We’ve reached the next logical step in autonomous evolution. On Christmas Eve, the United States Patent and Trademark Office released a patent filed by Toyota that will allow your car to sense that it’s dirty and then head off to the car wash without any human input at all.
I am personally guilty of letting my car collect a layer of grit and grime before finally cleaning it off. That’s because I’m lazy. And since autonomous cars are designed to eliminate that lazy human error factor, I suppose it makes sense that a company would get ahead of the game.
Here’s the abstract from the official patent:
In a car wash judgement system, an acquirer acquires traveling information of a vehicle. A condition retaining unit retains a certain car wash condition. A judgement unit judges whether or not traveling information acquired at the acquirer satisfies the certain car wash condition. An unpaved road information retaining unit retains unpaved road information indicating of an unpaved road. The certain car wash condition includes traveling on an unpaved road by the vehicle. When a vehicle that has transmitted traveling information is an automated driving vehicle capable of performing automated driving and when the traveling information of the automated driving vehicle satisfies the car wash condition, a car wash instruction unit transmits an instruction signal for moving the automated driving vehicle to a car wash station.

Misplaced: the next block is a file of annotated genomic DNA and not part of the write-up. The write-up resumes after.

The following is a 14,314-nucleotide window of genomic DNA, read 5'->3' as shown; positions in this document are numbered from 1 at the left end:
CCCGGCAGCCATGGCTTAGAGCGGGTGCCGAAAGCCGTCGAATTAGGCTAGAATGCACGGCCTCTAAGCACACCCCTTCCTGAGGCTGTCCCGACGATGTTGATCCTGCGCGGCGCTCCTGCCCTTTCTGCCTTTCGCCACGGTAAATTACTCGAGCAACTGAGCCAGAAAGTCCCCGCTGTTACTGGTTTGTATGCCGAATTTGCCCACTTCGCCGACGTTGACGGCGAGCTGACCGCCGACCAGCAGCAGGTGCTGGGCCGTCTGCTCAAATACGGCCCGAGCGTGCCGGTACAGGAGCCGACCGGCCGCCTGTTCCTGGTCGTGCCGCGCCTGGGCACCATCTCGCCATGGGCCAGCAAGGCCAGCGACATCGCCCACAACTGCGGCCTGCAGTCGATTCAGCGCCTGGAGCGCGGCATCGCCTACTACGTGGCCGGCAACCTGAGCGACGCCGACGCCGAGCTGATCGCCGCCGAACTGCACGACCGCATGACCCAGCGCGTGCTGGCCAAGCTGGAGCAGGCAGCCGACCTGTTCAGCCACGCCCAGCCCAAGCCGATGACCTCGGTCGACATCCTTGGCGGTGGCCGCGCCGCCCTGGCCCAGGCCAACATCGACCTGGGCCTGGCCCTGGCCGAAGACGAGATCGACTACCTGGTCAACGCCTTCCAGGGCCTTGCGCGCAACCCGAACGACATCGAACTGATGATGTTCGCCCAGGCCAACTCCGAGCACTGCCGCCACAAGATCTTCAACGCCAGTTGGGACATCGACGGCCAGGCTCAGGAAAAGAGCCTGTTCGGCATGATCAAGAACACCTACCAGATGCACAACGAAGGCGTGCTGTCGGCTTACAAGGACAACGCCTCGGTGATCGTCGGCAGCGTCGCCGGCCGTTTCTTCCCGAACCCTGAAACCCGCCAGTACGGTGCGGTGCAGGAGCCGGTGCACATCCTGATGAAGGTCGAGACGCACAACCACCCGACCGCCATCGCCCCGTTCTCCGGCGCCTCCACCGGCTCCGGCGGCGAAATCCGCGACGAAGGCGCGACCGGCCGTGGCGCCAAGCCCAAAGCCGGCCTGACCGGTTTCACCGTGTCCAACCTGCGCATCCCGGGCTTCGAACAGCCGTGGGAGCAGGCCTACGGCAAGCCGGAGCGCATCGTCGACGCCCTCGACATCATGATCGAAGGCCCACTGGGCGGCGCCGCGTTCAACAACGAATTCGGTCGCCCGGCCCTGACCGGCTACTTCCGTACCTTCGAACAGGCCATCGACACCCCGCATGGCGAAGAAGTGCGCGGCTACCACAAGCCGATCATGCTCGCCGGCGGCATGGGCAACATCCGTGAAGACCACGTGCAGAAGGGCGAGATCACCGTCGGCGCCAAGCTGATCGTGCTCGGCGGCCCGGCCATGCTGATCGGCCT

Basically: your car can sense when it has driven on an unpaved, dirty road or in bad weather. It then alters the car wash, and the car wash lets your Toyota know it can cruise in for a clean up.
The patent includes a lot of handy diagrams that explain the thought process here, but don’t worry—if you have somewhere to be, your car won’t take a lengthy detour. It can factor the wash time into the journey, see if there’s enough time to complete it before the driver has to be somewhere, and make a decision. If you’re pressed for time, your Toyota will bypass the washing operation and wait for a more ideal time.
Autonomous cars aren’t actually a thing yet (at least, not in terms of safe and effective full self-driving), but Toyota is already anticipating some of the tougher questions. Autonomy will likely change the way we interact with our cars—if they’re more of an impersonal public transit tool than an object you build a close relationship with, maintenance is likely going to become a thing of the past. (After all, how many of you go out of your way to clean the subway?)
It’s a fascinating proposal. We’ll have to see if it pans out.